Many of the posts here on That Reformed Blog deal with deep theological issues or historical events that are fun to think about. As someone who enjoys academia just as much as the next person, I love pondering the deep tenants of what it means–and what it looks like–to be Reformed.
And yet there are times when the practicality of life just seems to get in the way of these deeper intellectual pursuits. And I find that this has been happening to me a lot lately. I just returned from ten days of training at the InterVarsity headquarters in Madison, and while there was a lot of good information, it also was exactly like we’d been warned: the amount of information we were presented with over that span of time made us feel like we were trying to drink from a fire hose. Drinking from the fire hose wasn’t successful. Nope, instead of drinking deeply from this pool of knowledge, I was more like Billy the Kid in The Green Mile: thrown back against the wall of the jail cell by the sheer force of the water coming at me.
So now I have all this information, and I’m left to grapple with how, exactly, God wants me to use all of it. My basic dream is this: to see students come to know Jesus in a deeper way, to come to know him for the first time, or perhaps to simply come with their questions. As a result of their relationship with him, I long to see these students change the world wherever they go, whatever field of work they go into. God has called each of us to something, that in some way will change the corner of the world we live in; perhaps we’ll even impact the world more than we think we will. God uses people in mighty ways.
And how to begin implementing this grandiose vision has got me all tripped up. The fact is, I’m not a visionary. I’m terrible at coming up with amazing, captivating ideas. I certainly don’t see myself as very imaginative. What I am is a structural architect: if someone else can come up with the idea, then I can come up with some steps to make it happen. And I’m also missional, obviously. But everything starts with vision, and I got nada.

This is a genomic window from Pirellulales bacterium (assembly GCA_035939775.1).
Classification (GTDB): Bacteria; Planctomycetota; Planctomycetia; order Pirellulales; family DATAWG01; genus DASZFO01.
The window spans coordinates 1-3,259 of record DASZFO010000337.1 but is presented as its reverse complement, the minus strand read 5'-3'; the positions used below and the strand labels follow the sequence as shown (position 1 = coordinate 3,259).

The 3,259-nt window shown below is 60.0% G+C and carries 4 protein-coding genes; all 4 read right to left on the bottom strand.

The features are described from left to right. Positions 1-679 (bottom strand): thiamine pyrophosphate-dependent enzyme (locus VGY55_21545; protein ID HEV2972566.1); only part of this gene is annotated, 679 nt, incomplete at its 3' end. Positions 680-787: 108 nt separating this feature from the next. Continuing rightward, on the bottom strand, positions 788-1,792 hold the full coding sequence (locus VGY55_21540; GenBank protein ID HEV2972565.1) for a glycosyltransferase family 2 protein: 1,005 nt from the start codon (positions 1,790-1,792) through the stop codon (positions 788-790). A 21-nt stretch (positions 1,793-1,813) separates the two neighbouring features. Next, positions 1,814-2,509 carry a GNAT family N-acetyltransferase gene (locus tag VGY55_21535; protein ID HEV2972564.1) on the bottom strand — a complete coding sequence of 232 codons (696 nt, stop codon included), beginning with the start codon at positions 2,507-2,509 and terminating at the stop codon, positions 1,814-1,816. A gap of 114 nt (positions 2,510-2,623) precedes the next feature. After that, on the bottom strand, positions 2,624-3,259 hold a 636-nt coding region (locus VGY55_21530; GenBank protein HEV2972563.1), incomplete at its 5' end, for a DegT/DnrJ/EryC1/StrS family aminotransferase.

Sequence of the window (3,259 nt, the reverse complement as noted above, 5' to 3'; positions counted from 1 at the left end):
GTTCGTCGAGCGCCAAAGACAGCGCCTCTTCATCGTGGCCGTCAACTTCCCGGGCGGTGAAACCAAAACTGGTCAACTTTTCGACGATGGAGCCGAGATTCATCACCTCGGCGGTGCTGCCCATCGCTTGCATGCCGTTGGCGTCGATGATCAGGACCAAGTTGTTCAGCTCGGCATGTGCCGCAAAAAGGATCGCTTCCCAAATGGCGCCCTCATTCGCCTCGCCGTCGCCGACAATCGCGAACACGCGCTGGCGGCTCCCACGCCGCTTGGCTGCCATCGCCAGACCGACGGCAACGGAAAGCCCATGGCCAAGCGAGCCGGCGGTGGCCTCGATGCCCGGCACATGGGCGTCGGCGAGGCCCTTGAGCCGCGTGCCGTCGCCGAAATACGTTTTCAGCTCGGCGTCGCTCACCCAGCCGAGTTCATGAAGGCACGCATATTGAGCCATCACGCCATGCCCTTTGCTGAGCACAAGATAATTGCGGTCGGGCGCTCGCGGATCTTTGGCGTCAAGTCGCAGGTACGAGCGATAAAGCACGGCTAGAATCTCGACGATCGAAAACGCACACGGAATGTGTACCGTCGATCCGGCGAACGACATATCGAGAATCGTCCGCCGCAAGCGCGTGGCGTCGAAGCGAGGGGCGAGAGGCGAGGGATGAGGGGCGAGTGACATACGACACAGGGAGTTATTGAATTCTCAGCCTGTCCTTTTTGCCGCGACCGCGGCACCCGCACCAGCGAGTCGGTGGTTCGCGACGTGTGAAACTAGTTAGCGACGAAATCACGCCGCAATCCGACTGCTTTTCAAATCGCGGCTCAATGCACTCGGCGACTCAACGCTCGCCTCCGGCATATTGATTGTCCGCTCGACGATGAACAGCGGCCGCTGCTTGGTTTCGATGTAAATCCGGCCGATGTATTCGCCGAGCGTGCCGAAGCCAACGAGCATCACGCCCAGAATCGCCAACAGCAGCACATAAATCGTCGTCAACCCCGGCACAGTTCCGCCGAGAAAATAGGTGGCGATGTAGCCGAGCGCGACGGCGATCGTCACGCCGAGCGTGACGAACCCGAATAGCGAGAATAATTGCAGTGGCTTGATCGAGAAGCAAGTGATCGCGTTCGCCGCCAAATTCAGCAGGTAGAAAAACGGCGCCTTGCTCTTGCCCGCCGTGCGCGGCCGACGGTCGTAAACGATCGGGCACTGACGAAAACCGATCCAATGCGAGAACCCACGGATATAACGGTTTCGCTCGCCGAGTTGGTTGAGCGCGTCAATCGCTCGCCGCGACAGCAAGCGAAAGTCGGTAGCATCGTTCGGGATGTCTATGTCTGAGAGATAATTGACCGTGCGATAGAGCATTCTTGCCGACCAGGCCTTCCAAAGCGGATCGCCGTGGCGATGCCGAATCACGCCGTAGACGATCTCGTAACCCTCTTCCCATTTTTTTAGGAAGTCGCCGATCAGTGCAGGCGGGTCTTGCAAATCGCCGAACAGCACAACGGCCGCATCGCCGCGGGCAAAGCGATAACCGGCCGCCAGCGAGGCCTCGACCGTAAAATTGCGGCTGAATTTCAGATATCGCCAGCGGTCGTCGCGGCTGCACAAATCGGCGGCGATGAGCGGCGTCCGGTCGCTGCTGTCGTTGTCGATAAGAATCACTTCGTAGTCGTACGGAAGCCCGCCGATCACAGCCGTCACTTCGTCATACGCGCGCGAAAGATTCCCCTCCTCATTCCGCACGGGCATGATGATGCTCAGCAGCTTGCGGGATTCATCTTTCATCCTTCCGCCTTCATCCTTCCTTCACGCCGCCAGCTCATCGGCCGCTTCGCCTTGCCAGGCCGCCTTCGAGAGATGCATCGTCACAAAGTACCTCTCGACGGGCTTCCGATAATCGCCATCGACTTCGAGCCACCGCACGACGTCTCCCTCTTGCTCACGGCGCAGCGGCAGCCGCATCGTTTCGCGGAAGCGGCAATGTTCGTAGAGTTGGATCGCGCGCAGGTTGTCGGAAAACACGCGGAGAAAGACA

Which is what leads me to my many cries of “Help!” lately. I can talk to all the random students I want, but on a campus of 15,000 the probability is high that I can talk to a student and literally never see them again in my life, especially if my follow-ups don’t yield anything. And all of the students are so busy, that it’s easy to see why making something like InterVarsity fit into their lives is difficult. I get it. I totally get it.
But I also know that God has called me here. Really, when you get right down to it, all of us are struggling with the how of doing what the Lord has called us to do–whether we’re in formal ministry or not. How do I start to tell my coworkers about my faith? How do I begin to help this person address this problem? How will we continue ministry when those in charge don’t want us here? How do we live with integrity? How do I relate to this person whose beliefs are so different from mine–keeping the lines of communication open, while at the same time hoping to eventually take the conversation to the ultimate answer–Jesus?
It makes me feel a lot like King Solomon, who begged the Lord for wisdom after assuming the throne. He knew that he couldn’t run a kingdom on his own. I know that I can’t do what God has called me to on my own. And so I petition the heavens, hoping for a word to come eventually. Because I know you’re listening, God. Help?
How about you? What calling has God placed upon your life? In what areas do you feel prepared? Or not? How have you heard God speak?